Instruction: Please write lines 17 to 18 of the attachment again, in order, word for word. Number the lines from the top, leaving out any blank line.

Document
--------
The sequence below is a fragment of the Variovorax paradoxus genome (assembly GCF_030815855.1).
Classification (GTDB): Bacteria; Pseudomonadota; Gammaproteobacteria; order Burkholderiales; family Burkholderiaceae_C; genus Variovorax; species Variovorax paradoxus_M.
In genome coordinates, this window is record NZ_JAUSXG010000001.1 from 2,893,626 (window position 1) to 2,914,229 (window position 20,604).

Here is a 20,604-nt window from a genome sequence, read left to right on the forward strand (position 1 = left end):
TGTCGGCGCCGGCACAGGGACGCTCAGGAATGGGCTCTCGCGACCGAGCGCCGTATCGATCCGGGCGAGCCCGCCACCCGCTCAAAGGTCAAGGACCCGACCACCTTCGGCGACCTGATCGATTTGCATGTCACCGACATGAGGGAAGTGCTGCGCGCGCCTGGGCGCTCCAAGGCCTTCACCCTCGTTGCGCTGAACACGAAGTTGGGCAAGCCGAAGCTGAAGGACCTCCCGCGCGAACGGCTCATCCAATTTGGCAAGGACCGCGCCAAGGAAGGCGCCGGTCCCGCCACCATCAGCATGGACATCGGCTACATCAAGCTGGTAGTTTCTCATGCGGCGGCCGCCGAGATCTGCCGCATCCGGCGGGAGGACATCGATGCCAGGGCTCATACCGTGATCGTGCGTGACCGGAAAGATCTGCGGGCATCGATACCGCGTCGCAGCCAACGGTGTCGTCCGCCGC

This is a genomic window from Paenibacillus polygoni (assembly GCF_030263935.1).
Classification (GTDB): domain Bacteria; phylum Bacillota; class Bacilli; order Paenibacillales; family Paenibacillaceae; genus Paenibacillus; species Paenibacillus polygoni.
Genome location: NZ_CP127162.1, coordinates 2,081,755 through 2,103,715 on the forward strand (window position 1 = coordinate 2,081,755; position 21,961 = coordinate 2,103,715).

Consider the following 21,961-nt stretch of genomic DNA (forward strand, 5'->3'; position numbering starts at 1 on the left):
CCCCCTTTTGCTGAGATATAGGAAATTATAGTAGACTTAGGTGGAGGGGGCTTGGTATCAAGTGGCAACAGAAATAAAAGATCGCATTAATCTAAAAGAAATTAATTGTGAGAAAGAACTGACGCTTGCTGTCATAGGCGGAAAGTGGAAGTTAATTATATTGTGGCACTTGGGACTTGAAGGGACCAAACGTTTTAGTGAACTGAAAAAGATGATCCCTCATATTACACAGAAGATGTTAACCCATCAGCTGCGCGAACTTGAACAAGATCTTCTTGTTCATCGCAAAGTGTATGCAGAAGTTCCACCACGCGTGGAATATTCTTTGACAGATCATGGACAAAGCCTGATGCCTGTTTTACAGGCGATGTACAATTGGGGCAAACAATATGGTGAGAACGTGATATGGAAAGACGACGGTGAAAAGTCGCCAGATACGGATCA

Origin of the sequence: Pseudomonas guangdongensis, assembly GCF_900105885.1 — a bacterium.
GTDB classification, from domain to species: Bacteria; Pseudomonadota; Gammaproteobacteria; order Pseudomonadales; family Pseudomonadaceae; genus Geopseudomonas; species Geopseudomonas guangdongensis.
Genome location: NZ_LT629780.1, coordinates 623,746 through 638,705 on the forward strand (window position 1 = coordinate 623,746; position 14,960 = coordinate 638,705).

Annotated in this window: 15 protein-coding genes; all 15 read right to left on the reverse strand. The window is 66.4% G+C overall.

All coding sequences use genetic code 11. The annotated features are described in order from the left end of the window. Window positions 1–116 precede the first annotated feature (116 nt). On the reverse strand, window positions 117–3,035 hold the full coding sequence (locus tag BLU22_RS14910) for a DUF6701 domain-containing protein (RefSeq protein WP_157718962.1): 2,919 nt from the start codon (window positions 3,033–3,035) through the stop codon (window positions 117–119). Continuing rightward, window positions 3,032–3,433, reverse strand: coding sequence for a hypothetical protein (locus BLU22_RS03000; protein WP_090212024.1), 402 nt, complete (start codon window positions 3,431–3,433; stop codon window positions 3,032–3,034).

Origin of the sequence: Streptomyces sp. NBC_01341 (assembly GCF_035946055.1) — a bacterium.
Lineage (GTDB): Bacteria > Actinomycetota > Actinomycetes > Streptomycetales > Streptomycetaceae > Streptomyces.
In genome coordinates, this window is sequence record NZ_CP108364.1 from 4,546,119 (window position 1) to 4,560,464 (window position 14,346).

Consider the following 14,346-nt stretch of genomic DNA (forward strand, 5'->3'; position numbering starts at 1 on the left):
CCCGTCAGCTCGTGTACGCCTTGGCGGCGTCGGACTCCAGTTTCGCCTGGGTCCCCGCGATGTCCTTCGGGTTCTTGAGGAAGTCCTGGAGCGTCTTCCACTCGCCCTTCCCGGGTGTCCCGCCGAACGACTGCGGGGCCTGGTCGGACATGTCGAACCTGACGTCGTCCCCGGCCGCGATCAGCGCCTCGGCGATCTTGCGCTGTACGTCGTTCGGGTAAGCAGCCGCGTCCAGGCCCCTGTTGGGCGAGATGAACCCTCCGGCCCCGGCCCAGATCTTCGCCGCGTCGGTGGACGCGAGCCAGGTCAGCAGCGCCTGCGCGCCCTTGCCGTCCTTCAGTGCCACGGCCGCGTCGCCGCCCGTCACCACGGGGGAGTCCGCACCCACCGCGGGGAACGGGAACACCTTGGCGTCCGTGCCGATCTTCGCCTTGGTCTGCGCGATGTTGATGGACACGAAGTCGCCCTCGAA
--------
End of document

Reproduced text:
Lineage (GTDB): Bacteria > Actinomycetota > Actinomycetes > Streptomycetales > Streptomycetaceae > Streptomyces.
In genome coordinates, this window is sequence record NZ_CP108364.1 from 4,546,119 (window position 1) to 4,560,464 (window position 14,346).